Dancing to drought’s ragged tune

By Mary-Lou Considine March 17th, 2015

For most of us, the word drought conjures images of a parched landscape, stunted crops, dry waterways and dead livestock. But what about rain dancing?

Book review: ‘Endurance: Australian Stories of Drought’

For most of us, the word drought conjures images of a parched landscape, stunted crops, dry waterways and dead livestock. But what about rain dancing?

Man and woman dancing hand in hand in a dry paddock

Mr & Mrs Smith celebrating the end of the drought at Mount Fraser Homestead’ (taken for the Sun newspaper around 1931).
From Museum Victoria’s Biggest Family Album in Australia. Image: Museum Victoria MM004318

In 2003 — two years into Australia’s millennium drought — 500 women from across Victoria’s Mallee staged a naked rain dance at a secret location near Ouyen. Seven years later, after the drought had broken, a group of Aboriginal elders travelled the length of the Murray, dancing the spirit back into the river and its living systems.

Deb Anderson’s new book Endurance: Australian stories of drought reminds us that drought is not just about a prolonged lack of rain. It’s about despair and hope, and the lived experience of thousands of ordinary Australians dealing with extraordinary circumstances.

Deb wrote Endurance after interviewing 22 people from farm families across the Mallee over the period 2004–2007. Her ‘4-year project to talk about the weather’ revealed three overarching themes of survival, uncertainty and adaptation, punctuated by ‘significant moments of reflection on the meaning of drought’.

The enigma of drought, she notes, has ‘kept landholders guessing at the skies for rain, politicians addressing the nation for votes, planners and policymakers redressing the rules for aid, scientists compressing data for research, priests blessing and people confessing and praying for divine intervention, and a host of public commentators messing with the public imagination in the name of schemes to drought proof the wide brown land’.

The Mallee covers one-fifth of Victoria. Paradoxically, here, at the very edge of Australia’s commercial wheat-cropping zone, 2000 dryland farmers produce half the state’s cereal crops, as well as lamb and wool. Mallee farmers, it is said, can grow wheat on the smell of an oily rag.

But agricultural expansion has come at a price. Since Europeans first set foot in the Mallee in the nineteenth century, around 75% of the land has been cleared for agriculture. As a result, more species have been lost from this region than any other part of Victoria over the past two centuries.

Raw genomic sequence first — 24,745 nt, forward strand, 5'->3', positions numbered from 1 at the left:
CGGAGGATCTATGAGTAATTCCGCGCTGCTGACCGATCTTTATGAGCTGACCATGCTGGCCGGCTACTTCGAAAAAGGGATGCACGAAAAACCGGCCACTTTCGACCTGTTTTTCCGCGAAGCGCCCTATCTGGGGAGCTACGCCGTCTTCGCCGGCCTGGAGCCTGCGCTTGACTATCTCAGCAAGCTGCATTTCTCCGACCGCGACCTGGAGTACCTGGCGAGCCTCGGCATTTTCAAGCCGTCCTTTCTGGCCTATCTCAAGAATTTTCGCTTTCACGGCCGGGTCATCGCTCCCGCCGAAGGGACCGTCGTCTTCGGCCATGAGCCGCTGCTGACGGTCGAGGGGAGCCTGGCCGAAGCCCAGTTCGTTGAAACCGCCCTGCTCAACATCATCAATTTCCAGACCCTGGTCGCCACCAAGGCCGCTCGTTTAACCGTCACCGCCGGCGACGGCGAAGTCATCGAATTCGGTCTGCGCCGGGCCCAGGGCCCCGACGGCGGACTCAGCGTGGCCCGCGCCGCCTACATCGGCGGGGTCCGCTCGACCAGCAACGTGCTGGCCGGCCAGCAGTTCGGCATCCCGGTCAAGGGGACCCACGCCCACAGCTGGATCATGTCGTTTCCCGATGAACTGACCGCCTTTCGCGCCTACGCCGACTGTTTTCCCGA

Humans too have suffered from misguided policy decisions. After the First World War, the Australian Government opened up 33,000 hectares of the Mallee for wheat and sheep farming to 11,000 soldier settlers.

A horse-drawn machine ploughing land with a man sitting on one end

One of the technologies that opened up the Mallee for broadacre wheat cropping: the ‘stump jump’ plough, designed to negotiate the deep-rooted stumps remaining after mallee scrub was cleared (photo taken in the 1920s). Image: HV McKay Sunshine Collection, Museum Victoria

These novice farmers clear-felled the ‘useless scrub’ using giant rollers and other machines, then pushed the land to its limits by overcropping and overstocking. After commodity prices fell in the 1920s and ‘30s, followed by massive dust storms, farming families left the Mallee in droves, often by night to avoid the stares of neighbours.

The spectre of recurring drought, notes Deb in the book, wears down even the most resilient communities, and today is no different to the past, as many desperate families cling to the land, still recovering from the millennium drought.

But alongside stories of endurance from the past are those of adaptation with an eye to the future. Hubie Sheldon, one of the locals quoted in Endurance, is a Mallee-born farmer who defied tradition and became an organic farmer.

Hubie’s ‘conversion’ came after years of seeing his land being overcropped. He turned to permaculture and planted 30,000 trees in a woodlot and in windbreaks, as well as 250,000 fodder shrubs to encourage biodiversity. Tellingly, he planted the trees in a formation that spelled out ‘Trees for Life’ from above.

People like Hubie offer a glimmer of hope for the future — one where those living on the land become more attuned to its limitations. ‘Europeans really only developed the Mallee in the last 50 years,’ says Hubie. ‘That’s a very, very brief time. And if that’s gonna change our weather patterns — which it, well, it looks like it is — we need to look at what we’ve done in the past and try and learn.’

Two women in white tops standing on a porch

The continual battle against drought has worn down the resilience of many in the Mallee – community health workers like Lynne Healy (left) and Gwen Cooke (right) have fought for rural health services to deal with high rates of depression, stress, domestic violence and suicide. Image: Mallee Climate Oral History Collection, Museum Victoria, Jon Augier

This inspirational book includes photos from Museum Victoria’s ‘biggest family album in Australia’ — an archive of more than 9000 photos dating from the 1870s to 1950s.

You can order a copy from CSIRO Publishing.

2 comments

  1. That’s my great grandparents doing the rain dance – how lovely to see them on the cover of this wonderful book. Thank you Deb Anderson

    1. That’s fantastic, great to hear from you Julie!

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